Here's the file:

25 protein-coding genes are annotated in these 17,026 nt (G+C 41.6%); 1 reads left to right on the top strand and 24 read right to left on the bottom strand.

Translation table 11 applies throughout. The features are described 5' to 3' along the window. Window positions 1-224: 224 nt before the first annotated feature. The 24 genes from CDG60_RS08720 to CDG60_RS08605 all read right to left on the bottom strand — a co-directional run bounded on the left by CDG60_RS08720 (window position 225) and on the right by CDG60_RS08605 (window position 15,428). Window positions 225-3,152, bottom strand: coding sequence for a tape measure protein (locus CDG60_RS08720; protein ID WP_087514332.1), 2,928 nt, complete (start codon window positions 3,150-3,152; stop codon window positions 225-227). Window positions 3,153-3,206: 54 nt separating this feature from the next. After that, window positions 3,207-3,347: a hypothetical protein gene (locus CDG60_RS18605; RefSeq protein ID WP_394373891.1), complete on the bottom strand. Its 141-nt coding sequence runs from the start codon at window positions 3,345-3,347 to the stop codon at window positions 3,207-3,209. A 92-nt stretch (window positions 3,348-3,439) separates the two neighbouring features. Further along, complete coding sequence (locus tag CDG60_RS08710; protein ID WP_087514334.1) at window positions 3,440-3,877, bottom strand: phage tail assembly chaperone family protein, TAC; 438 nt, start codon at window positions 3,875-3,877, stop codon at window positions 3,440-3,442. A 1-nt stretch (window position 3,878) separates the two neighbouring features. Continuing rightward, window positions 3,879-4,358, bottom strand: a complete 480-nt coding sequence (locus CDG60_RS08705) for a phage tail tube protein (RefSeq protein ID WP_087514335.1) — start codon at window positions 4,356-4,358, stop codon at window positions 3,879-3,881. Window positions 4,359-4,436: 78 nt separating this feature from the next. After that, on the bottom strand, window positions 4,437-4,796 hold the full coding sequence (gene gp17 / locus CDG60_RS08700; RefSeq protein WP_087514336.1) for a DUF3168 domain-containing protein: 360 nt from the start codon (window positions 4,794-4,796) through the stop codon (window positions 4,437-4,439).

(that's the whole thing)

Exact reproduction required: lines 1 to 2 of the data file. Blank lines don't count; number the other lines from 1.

25 protein-coding genes are annotated in these 17,026 nt (G+C 41.6%); 1 reads left to right on the top strand and 24 read right to left on the bottom strand.

Translation table 11 applies throughout. The features are described 5' to 3' along the window. Window positions 1-224: 224 nt before the first annotated feature. The 24 genes from CDG60_RS08720 to CDG60_RS08605 all read right to left on the bottom strand — a co-directional run bounded on the left by CDG60_RS08720 (window position 225) and on the right by CDG60_RS08605 (window position 15,428). Window positions 225-3,152, bottom strand: coding sequence for a tape measure protein (locus CDG60_RS08720; protein ID WP_087514332.1), 2,928 nt, complete (start codon window positions 3,150-3,152; stop codon window positions 225-227). Window positions 3,153-3,206: 54 nt separating this feature from the next. After that, window positions 3,207-3,347: a hypothetical protein gene (locus CDG60_RS18605; RefSeq protein ID WP_394373891.1), complete on the bottom strand. Its 141-nt coding sequence runs from the start codon at window positions 3,345-3,347 to the stop codon at window positions 3,207-3,209. A 92-nt stretch (window positions 3,348-3,439) separates the two neighbouring features. Further along, complete coding sequence (locus tag CDG60_RS08710; protein ID WP_087514334.1) at window positions 3,440-3,877, bottom strand: phage tail assembly chaperone family protein, TAC; 438 nt, start codon at window positions 3,875-3,877, stop codon at window positions 3,440-3,442. A 1-nt stretch (window position 3,878) separates the two neighbouring features. Continuing rightward, window positions 3,879-4,358, bottom strand: a complete 480-nt coding sequence (locus CDG60_RS08705) for a phage tail tube protein (RefSeq protein ID WP_087514335.1) — start codon at window positions 4,356-4,358, stop codon at window positions 3,879-3,881. Window positions 4,359-4,436: 78 nt separating this feature from the next. After that, on the bottom strand, window positions 4,437-4,796 hold the full coding sequence (gene gp17 / locus CDG60_RS08700; RefSeq protein WP_087514336.1) for a DUF3168 domain-containing protein: 360 nt from the start codon (window positions 4,794-4,796) through the stop codon (window positions 4,437-4,439).